Monday, August 08, 2005

The Dust Weather

When I reluctantly woke to my alarm clock this morning, I noticed my room seemed unusually dark. My first hope was that I had set my alarm wrong and still had an hour to sleep, but a glance at my watch showed it was indeed time to get up. I staggered to my fridge to grab a Redbull to start the day, and cracked open my door. I was greeted by a wall of sand. It’s called a Shamal.

One of our interpreters, Junior, calls this “The dust weather”, sandstorms that begin in the western deserts of Iraq and Syria. Sand worn to the consistency of baby powder by eons of wind erosion is carried by the hot desert breeze from Anbar through Baghdad and into Iran. Breathing is painful, as each inhalation is accompanied by what seems to be a pound of desert sand. You can’t see unless you are wearing glasses or goggles, because no matter what direction you move, the sand buries itself in your eyes. Clothes, skin, hands and teeth are immediately coated with a gritty dry film. But duty is duty, so we trudged off towards the gate. As we drove, I noticed that the headlights of other vehicles took on an eerie, ghostly blue color, but everything else blended together in a orange and tan swirl.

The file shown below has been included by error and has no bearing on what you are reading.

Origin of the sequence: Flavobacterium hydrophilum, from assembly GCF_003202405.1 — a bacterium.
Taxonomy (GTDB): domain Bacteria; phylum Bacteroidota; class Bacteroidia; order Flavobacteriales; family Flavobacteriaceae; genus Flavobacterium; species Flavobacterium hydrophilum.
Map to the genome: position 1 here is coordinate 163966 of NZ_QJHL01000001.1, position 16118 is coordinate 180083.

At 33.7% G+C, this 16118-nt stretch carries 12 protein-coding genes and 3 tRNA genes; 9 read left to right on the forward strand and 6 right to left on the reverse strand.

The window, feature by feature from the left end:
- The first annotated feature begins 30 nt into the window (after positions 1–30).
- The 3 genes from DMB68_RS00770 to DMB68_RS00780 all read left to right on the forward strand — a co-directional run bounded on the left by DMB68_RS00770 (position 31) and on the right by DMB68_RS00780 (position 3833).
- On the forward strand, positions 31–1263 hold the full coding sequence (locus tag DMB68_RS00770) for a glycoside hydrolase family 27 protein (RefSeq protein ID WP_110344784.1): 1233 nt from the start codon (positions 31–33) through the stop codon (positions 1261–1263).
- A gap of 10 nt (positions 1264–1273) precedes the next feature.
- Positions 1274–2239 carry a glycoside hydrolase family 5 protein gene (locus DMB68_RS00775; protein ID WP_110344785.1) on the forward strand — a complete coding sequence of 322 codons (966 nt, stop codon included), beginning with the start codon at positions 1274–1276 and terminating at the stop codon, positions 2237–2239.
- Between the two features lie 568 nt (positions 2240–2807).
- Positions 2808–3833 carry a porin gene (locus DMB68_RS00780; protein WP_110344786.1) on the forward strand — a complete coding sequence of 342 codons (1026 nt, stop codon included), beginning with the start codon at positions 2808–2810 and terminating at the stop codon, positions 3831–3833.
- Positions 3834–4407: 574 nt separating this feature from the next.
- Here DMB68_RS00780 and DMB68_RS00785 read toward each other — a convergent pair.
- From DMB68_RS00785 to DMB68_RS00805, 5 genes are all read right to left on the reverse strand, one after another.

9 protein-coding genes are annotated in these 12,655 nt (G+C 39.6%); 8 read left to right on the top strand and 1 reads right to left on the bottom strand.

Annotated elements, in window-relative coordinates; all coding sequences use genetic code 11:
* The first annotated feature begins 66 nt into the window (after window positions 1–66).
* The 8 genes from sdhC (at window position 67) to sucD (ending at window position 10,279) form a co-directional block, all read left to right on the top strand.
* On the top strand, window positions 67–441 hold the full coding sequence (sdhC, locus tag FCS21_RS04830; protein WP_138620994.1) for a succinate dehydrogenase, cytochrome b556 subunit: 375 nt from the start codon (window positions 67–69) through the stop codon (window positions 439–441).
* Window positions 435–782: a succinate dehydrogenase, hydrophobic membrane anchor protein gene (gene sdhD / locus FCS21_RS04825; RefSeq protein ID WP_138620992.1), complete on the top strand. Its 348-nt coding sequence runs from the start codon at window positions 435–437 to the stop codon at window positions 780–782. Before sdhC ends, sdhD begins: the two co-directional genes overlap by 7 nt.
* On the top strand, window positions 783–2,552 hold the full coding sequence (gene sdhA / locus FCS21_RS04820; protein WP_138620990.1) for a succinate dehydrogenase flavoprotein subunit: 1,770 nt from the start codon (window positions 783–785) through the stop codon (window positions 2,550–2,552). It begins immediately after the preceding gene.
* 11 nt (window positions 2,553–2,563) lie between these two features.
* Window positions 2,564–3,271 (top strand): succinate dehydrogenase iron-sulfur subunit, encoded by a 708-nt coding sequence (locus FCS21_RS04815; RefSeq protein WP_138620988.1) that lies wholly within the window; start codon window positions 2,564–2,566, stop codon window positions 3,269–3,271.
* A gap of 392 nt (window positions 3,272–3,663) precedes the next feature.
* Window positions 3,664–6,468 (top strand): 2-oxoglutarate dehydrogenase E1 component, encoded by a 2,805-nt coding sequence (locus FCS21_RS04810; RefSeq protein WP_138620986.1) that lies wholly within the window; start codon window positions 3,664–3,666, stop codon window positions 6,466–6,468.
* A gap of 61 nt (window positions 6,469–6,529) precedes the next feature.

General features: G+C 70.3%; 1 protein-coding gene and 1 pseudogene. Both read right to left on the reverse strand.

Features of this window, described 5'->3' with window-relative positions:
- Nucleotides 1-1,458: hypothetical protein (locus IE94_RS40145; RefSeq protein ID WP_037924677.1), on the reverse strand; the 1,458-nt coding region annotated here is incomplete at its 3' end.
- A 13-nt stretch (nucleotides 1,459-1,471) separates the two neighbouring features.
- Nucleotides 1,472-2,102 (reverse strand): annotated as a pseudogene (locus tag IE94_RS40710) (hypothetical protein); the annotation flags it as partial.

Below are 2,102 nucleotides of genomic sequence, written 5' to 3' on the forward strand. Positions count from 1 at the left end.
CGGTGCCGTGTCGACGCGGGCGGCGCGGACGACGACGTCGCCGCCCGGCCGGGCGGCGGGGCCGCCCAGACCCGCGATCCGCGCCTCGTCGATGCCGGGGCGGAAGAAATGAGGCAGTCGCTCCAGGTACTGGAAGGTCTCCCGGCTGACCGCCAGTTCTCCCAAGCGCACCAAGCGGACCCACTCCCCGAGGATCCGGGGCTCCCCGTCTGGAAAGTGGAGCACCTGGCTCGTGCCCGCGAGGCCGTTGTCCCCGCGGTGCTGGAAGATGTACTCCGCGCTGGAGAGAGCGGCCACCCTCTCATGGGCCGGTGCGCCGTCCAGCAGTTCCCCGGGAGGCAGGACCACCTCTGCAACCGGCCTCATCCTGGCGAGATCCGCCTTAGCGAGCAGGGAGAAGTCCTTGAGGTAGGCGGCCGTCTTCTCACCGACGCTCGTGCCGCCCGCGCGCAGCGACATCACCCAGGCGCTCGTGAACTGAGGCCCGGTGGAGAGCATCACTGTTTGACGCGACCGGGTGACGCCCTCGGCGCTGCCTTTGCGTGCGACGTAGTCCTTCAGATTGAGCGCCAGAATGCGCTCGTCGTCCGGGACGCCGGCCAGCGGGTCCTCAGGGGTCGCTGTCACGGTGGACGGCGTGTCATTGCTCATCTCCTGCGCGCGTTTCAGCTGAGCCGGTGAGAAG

Junior warned us on the way to the gate that no one would be coming to work that day, and he was right. A handful of Iraqis came in, but for the most part everyone stayed home, except the soldiers. We manned our posts, wrapped our faces up and toughed it out. All I can say is that it has been a long day. When I got back to the “pod”, the collection of trailers that we live in, I climbed into the shower and attempted to scrub the sand off. It had penetrated every pore, through my armor and uniform, into every inch of my body it seemed. Now, a couple hours later, I still feel the film of sand working its way out of my skin, and as I am typing this I am coughing up chunks of the western desert. Junior, ever the optimist, showed me the silver lining; he assured me as we were leaving the gate “the dust weather is not all bad, you’ll see tomorrow the flies will all be dead!” Thanks, Junior, for giving me something to look forward to in the morning when I stagger to the fridge for the next Redbull.

4 comments:

chris muir said...

Thanks for having the toon on your site,Mustang-it's an honor for me!

Breezy said...

Oh one day I'll be there too dude... One day.

Toni said...

What eerie pictures. That's just unreal or should I say surreal. Which do you think is worse - a blizzard with 30 or 40 mph winds and temps in the subzero range or this type of duststorm?

GI Korea said...

Your pictures bring back memories of when I was stuck in those Shamals during the war and OIF1. Those storms reminded me of the scene from the Mummy when the sandstorm rolled in.